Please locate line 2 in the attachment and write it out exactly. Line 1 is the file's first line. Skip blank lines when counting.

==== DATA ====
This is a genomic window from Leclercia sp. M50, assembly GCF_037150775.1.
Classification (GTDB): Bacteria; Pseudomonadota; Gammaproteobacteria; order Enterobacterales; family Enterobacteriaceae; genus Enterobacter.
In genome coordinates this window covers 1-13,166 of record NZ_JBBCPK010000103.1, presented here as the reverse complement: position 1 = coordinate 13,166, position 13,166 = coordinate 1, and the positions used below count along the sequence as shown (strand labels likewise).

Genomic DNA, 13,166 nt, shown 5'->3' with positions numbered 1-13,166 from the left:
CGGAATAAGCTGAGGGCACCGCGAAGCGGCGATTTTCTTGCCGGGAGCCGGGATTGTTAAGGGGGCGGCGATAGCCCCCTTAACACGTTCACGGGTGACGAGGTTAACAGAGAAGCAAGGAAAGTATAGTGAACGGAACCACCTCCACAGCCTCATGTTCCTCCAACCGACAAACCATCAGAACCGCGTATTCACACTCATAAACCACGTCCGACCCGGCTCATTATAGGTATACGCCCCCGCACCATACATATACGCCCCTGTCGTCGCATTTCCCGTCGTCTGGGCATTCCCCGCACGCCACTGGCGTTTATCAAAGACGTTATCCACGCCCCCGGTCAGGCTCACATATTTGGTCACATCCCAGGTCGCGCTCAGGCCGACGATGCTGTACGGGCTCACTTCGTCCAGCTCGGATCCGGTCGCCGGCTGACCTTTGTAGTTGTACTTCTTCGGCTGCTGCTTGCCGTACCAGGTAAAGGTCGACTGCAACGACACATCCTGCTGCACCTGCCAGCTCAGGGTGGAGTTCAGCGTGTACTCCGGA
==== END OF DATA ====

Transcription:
Classification (GTDB): Bacteria; Pseudomonadota; Gammaproteobacteria; order Enterobacterales; family Enterobacteriaceae; genus Enterobacter.